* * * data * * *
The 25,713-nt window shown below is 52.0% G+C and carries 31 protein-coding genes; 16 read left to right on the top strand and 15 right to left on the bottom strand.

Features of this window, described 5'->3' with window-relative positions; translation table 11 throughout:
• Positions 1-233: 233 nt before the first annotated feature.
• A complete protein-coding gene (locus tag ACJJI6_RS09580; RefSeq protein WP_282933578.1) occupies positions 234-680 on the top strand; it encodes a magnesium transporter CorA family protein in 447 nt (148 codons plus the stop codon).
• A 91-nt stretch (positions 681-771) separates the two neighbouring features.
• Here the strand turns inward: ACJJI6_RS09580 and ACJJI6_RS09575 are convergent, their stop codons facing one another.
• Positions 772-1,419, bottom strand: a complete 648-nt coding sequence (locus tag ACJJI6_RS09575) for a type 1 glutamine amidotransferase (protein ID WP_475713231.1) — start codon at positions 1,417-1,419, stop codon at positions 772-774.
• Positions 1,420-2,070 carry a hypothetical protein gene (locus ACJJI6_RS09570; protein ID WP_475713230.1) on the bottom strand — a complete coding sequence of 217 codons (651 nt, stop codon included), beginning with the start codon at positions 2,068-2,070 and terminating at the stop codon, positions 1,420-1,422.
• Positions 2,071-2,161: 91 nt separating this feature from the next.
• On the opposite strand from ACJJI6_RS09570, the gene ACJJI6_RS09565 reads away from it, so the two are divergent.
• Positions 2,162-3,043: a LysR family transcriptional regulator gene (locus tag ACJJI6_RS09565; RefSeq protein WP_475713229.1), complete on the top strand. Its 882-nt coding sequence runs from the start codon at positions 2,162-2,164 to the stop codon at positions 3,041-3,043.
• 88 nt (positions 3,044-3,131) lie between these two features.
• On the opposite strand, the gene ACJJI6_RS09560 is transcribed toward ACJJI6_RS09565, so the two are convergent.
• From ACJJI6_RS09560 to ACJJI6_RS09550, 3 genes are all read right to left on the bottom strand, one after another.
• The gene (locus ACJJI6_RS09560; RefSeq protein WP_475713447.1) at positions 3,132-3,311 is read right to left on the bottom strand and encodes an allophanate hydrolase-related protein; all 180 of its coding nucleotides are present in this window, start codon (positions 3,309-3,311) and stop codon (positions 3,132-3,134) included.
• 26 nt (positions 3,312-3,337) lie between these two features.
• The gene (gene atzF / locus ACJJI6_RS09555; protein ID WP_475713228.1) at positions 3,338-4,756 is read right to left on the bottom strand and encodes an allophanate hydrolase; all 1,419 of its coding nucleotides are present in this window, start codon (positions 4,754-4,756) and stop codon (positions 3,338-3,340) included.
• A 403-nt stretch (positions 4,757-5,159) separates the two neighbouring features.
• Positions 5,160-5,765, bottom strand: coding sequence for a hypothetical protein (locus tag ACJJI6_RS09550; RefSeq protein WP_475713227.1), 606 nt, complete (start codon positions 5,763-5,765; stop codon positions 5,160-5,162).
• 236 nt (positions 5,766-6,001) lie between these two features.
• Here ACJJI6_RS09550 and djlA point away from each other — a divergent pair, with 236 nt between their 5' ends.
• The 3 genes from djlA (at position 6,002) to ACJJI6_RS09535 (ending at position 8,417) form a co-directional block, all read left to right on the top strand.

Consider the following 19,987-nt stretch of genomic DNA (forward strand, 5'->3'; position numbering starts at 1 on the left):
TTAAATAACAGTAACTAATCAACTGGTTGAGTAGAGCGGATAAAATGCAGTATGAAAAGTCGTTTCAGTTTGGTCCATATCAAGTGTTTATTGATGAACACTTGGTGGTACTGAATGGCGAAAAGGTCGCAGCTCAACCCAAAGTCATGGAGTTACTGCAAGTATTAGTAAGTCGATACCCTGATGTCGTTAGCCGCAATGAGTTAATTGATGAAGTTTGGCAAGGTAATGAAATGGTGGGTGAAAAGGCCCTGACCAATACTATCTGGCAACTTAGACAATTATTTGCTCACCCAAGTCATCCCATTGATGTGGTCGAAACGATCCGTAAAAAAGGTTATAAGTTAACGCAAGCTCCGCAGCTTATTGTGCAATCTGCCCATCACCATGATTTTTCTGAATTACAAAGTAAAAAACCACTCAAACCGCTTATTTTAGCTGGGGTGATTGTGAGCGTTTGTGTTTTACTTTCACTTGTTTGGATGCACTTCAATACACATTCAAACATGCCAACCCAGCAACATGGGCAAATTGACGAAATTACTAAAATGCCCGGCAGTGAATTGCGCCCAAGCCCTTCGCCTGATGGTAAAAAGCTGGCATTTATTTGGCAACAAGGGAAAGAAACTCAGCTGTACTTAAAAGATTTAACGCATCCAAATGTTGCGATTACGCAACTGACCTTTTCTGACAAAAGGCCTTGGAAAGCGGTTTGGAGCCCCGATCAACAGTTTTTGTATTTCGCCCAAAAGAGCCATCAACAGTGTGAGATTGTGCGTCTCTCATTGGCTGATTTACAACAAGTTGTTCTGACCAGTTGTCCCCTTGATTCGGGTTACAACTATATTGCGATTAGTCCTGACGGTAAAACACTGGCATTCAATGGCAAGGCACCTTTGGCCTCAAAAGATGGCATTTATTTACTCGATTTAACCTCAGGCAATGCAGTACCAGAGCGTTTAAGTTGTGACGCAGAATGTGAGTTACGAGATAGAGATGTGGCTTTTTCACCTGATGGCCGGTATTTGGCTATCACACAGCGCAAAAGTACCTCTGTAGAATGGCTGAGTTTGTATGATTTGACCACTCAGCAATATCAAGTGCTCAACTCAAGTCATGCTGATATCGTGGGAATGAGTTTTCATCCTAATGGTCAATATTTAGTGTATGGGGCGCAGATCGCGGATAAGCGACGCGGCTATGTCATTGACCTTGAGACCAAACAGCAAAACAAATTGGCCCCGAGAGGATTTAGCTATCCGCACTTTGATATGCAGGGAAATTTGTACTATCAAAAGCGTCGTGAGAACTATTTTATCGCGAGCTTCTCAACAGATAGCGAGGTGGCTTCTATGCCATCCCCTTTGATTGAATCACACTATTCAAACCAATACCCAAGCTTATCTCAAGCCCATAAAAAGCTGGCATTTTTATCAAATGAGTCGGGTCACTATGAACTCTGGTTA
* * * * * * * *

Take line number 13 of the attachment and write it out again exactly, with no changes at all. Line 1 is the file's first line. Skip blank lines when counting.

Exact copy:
• On the opposite strand, the gene ACJJI6_RS09560 is transcribed toward ACJJI6_RS09565, so the two are convergent.